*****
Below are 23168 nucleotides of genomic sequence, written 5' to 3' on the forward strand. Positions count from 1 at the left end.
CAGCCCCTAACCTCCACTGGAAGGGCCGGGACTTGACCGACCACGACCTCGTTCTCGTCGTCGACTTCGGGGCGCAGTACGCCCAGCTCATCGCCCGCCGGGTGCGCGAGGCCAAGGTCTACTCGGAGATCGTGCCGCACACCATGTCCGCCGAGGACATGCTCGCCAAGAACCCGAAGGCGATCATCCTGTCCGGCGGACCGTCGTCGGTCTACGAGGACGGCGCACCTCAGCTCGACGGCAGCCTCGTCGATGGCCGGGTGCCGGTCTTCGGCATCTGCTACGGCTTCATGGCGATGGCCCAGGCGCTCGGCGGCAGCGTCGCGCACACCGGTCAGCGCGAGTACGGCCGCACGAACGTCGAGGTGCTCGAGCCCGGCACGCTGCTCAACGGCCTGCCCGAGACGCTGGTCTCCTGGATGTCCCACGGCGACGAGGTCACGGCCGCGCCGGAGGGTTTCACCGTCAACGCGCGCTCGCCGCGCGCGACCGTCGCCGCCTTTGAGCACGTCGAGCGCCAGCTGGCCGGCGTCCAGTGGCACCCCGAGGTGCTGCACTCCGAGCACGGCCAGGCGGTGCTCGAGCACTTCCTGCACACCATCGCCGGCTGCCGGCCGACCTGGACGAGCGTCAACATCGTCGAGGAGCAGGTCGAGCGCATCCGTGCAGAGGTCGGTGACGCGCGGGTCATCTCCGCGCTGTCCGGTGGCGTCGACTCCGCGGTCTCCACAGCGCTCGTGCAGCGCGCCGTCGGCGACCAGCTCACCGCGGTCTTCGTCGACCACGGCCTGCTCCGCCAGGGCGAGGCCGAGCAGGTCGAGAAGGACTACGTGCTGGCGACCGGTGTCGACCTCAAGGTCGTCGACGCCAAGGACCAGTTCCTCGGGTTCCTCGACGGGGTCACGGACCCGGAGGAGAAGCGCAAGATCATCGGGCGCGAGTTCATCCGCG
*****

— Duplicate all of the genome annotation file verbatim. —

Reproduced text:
Below are 23168 nucleotides of genomic sequence, written 5' to 3' on the forward strand. Positions count from 1 at the left end.
CAGCCCCTAACCTCCACTGGAAGGGCCGGGACTTGACCGACCACGACCTCGTTCTCGTCGTCGACTTCGGGGCGCAGTACGCCCAGCTCATCGCCCGCCGGGTGCGCGAGGCCAAGGTCTACTCGGAGATCGTGCCGCACACCATGTCCGCCGAGGACATGCTCGCCAAGAACCCGAAGGCGATCATCCTGTCCGGCGGACCGTCGTCGGTCTACGAGGACGGCGCACCTCAGCTCGACGGCAGCCTCGTCGATGGCCGGGTGCCGGTCTTCGGCATCTGCTACGGCTTCATGGCGATGGCCCAGGCGCTCGGCGGCAGCGTCGCGCACACCGGTCAGCGCGAGTACGGCCGCACGAACGTCGAGGTGCTCGAGCCCGGCACGCTGCTCAACGGCCTGCCCGAGACGCTGGTCTCCTGGATGTCCCACGGCGACGAGGTCACGGCCGCGCCGGAGGGTTTCACCGTCAACGCGCGCTCGCCGCGCGCGACCGTCGCCGCCTTTGAGCACGTCGAGCGCCAGCTGGCCGGCGTCCAGTGGCACCCCGAGGTGCTGCACTCCGAGCACGGCCAGGCGGTGCTCGAGCACTTCCTGCACACCATCGCCGGCTGCCGGCCGACCTGGACGAGCGTCAACATCGTCGAGGAGCAGGTCGAGCGCATCCGTGCAGAGGTCGGTGACGCGCGGGTCATCTCCGCGCTGTCCGGTGGCGTCGACTCCGCGGTCTCCACAGCGCTCGTGCAGCGCGCCGTCGGCGACCAGCTCACCGCGGTCTTCGTCGACCACGGCCTGCTCCGCCAGGGCGAGGCCGAGCAGGTCGAGAAGGACTACGTGCTGGCGACCGGTGTCGACCTCAAGGTCGTCGACGCCAAGGACCAGTTCCTCGGGTTCCTCGACGGGGTCACGGACCCGGAGGAGAAGCGCAAGATCATCGGGCGCGAGTTCATCCGCG